“Why don’t you want to go?” he asked.
He was in his mid-thirty, my mentor. I remember the first time we met, it was my first day on the job. He had insisted I finish a whole pan of pizza before going home, saying he had to do the same when he was a newcomer. I immediately liked him.
“Because once we move, they are going to separate us. I don’t want to change team.”
The new fiscal year organization chart called for a merge of our team and Mechanical Group. I was fresh out of university and my first team in my first job is a dream-comes-true. And the stupid merge would tear us all apart.
“Changes is inevitable,” he said.
And how true those words are.
Seven years later, I stood looking at my now (but soon to be ex-) mentor bending on the floor doing some last minute packing. He picked a piece of something off the floor only to realize the suitcase’s wheel had broken off. I couldn’t help but let a small laugh at the silliness of the whole situation. For some reason, he reminds me of my first mentor. Must be the fact that they are both extremely good at what they do, and yet exceptionally crazy.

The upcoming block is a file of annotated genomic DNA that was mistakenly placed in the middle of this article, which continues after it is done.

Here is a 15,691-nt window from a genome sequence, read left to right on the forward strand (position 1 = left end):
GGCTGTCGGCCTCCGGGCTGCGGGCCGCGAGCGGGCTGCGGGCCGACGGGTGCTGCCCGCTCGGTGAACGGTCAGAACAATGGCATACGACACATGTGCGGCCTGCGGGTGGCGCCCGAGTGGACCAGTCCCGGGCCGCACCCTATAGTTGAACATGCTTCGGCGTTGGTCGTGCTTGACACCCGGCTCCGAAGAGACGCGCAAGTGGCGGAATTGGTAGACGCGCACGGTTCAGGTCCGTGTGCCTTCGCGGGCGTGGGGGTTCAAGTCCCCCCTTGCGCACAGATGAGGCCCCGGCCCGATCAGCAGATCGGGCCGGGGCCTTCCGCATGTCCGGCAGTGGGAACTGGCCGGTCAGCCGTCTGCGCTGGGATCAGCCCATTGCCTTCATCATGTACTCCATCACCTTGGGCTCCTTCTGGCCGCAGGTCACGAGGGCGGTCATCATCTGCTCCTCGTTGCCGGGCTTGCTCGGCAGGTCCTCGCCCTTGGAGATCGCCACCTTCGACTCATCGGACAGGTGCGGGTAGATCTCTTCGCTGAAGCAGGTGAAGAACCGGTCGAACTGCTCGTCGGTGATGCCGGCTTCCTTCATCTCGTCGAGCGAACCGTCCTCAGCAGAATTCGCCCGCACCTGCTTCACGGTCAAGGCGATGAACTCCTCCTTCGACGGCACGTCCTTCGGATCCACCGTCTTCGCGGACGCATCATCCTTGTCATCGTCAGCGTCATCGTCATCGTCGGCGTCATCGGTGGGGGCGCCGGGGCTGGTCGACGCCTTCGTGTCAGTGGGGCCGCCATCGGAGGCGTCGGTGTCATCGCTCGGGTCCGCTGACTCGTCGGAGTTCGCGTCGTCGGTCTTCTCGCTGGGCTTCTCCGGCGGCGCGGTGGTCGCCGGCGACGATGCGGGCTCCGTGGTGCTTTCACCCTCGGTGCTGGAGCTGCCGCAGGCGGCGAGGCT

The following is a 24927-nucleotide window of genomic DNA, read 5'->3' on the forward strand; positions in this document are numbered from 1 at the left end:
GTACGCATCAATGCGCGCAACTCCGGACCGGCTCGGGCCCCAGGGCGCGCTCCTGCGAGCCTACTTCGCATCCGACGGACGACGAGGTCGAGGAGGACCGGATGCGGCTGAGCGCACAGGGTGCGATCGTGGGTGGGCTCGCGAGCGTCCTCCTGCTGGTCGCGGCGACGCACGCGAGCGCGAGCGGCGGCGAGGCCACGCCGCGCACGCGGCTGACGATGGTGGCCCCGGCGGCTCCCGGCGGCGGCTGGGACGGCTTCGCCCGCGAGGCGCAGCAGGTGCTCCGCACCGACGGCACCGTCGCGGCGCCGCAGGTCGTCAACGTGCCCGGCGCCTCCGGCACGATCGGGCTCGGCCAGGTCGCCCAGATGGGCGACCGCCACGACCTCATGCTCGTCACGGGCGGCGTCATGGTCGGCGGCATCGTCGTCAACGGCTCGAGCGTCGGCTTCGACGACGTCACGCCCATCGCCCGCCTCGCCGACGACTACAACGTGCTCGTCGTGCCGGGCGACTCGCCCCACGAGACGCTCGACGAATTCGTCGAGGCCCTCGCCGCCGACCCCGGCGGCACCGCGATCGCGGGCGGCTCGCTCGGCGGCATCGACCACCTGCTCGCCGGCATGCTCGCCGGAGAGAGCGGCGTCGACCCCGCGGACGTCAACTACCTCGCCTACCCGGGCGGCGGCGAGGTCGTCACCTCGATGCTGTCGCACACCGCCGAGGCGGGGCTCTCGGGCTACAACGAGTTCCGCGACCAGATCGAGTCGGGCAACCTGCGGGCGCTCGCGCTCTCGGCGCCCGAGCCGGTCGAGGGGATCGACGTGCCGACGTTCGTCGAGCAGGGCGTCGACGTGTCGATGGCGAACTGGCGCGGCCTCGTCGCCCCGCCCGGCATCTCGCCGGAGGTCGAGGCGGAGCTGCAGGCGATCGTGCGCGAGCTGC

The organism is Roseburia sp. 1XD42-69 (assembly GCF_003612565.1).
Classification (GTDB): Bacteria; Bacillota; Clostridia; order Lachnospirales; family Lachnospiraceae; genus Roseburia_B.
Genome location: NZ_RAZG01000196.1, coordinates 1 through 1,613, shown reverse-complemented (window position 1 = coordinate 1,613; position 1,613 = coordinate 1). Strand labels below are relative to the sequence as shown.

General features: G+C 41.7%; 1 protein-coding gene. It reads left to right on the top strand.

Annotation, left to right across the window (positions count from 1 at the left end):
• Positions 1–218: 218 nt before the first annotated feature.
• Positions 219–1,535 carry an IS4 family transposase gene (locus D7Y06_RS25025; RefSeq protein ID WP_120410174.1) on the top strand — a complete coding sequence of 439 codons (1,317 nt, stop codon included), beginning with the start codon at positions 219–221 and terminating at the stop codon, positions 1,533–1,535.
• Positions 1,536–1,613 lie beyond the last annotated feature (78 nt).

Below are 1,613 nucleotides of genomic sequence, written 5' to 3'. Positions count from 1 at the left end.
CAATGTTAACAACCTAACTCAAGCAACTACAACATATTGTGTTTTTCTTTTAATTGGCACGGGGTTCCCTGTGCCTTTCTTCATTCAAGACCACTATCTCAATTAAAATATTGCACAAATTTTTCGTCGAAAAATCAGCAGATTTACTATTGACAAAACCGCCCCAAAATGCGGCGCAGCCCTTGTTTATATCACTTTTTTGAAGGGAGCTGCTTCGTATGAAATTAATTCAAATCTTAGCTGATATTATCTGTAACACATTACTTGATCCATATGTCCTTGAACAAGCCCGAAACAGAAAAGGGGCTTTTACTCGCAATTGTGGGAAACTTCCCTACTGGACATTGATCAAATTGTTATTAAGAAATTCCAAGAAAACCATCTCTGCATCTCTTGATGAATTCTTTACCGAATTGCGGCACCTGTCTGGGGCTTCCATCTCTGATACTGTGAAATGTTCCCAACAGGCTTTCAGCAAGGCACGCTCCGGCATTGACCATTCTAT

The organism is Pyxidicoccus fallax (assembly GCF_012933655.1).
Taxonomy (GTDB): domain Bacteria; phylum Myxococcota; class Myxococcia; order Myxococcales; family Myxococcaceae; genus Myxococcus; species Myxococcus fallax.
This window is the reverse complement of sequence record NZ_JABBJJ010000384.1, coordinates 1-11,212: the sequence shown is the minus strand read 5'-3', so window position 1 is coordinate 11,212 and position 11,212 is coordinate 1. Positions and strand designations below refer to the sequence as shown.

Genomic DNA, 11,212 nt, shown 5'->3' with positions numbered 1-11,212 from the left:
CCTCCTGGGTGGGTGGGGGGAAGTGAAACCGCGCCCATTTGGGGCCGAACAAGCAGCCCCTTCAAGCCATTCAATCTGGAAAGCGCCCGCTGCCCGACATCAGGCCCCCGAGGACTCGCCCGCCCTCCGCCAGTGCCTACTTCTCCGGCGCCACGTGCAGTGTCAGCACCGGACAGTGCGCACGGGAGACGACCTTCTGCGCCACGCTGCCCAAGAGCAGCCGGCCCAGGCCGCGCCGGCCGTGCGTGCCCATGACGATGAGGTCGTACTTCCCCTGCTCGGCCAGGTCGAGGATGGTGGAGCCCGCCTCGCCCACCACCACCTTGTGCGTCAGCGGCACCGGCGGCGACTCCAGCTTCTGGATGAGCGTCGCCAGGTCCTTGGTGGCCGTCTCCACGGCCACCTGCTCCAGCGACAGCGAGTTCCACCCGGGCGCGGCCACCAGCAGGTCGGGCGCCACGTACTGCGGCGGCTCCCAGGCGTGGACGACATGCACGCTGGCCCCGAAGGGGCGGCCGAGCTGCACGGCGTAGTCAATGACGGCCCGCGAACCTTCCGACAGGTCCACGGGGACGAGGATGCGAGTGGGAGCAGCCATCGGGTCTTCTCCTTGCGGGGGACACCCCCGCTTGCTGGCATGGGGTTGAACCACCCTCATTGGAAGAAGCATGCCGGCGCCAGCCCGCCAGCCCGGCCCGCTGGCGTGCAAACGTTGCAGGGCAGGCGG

But this time, I did not dread the goodbye anymore.
I was not that wide-eyed, innocent, fresh graduate anymore. Over the years I had learned that changes are indeed inevitable, that people will continue walking in and out of my life anytime, and that I cannot stop people from leaving. Not if they wish so.
What I can do instead is remembering them and all the things they have taught me. What I can do is let them go and quit holding on so they can fly higher than they do right now. What I can do is cherish the friendship that once stood tall and forever wish for the best for them.
For changes is inevitable. Especially is for one’s heart.
to those who walked out of my life, what I can do is
for whatever you have done when you were in it.